Please use this identifier to cite or link to this item: http://hdl.handle.net/1893/26480
Appears in Collections:Literature and Languages Journal Articles
Peer Review Status: Refereed
Title: Kipling’s Captains Courageous and the Anglo-Indian in America (Forthcoming)
Author(s): Hunter, Adrian
Contact Email: adrian.hunter@stir.ac.uk
Keywords: Rudyard Kipling
English Literature
American literature
transatlantic literature
travel writing
Captains Courageous
William James
Issue Date: 1-Jan-2019
Citation: Hunter A (2019) Kipling’s Captains Courageous and the Anglo-Indian in America (Forthcoming), English Literature in Transition, 62 (1).
Abstract: First paragraph: Writing in 1926, Thomas Beer argued that the “thread of imperial thinking” in Rudyard Kipling’s work had in large measure supplied the moral and intellectual justification for the Spanish-American War. Later commentators have not shied away from Beer’s extravagance. According to Christopher Hitchens, Kipling acted as “John the Baptist” to the age of American imperialism, persuading his fellow Anglo-Saxons of their racial birthright by “inculcat[ing] the idea of empire in the American mind.” More recently, Patrick Brantlinger has turned to Kipling in an effort to parse the deep grammar of America’s “Second Expeditionary Era,” which is to say its recent and ongoing military interventions in the Middle East. Surveying the uses and abuses of “The White Man’s Burden” over more than a century of U.S. foreign policy, Brantlinger hears its echo after 2001 in the battle-cries of Republican hawks and among neoconservative apologists for “America’s new global empire.” Judith Plotz, meanwhile, argues that if Kipling’s purpose a century ago was to convince the U.S. of its “world-historical destiny,” the function of his writing a hundred years later has been “relegitimizing imperialism” for the post-9/11 era.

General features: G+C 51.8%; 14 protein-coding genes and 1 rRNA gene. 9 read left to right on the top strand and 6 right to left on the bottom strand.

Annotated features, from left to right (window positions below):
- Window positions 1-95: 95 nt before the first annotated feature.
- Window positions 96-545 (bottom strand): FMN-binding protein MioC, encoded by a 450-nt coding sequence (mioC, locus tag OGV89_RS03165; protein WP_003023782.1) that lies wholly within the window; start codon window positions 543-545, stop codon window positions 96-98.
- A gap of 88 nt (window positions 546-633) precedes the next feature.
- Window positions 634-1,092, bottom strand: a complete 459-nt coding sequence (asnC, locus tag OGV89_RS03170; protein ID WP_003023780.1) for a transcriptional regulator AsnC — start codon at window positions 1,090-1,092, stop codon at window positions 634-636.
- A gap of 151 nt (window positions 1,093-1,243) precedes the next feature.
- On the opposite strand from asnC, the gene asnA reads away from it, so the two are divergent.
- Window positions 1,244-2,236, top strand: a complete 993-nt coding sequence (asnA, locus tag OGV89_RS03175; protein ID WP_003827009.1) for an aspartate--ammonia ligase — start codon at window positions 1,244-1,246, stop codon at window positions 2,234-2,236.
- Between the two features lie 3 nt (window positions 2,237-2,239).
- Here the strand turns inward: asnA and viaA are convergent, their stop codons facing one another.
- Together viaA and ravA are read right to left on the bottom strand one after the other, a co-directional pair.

Rights: This item has been embargoed for a period. During the embargo please use the Request a Copy feature at the foot of the Repository record to request a copy directly from the author. You can only request a copy if you wish to use this work for your own research or private study.

Files in This Item:
File Description SizeFormat 
Kipling Hunter ELT Accepted.pdf505.1 kBAdobe PDFUnder Embargo until 2021-01-02    Request a copy

Note: If any of the files in this item are currently embargoed, you can request a copy directly from the author by clicking the padlock icon above. However, this facility is dependent on the depositor still being contactable at their original email address.



This item is protected by original copyright



Items in the Repository are protected by copyright, with all rights reserved, unless otherwise indicated.

If you believe that any material held in STORRE infringes copyright, please contact library@stir.ac.uk providing details and we will remove the Work from public display in STORRE and investigate your claim.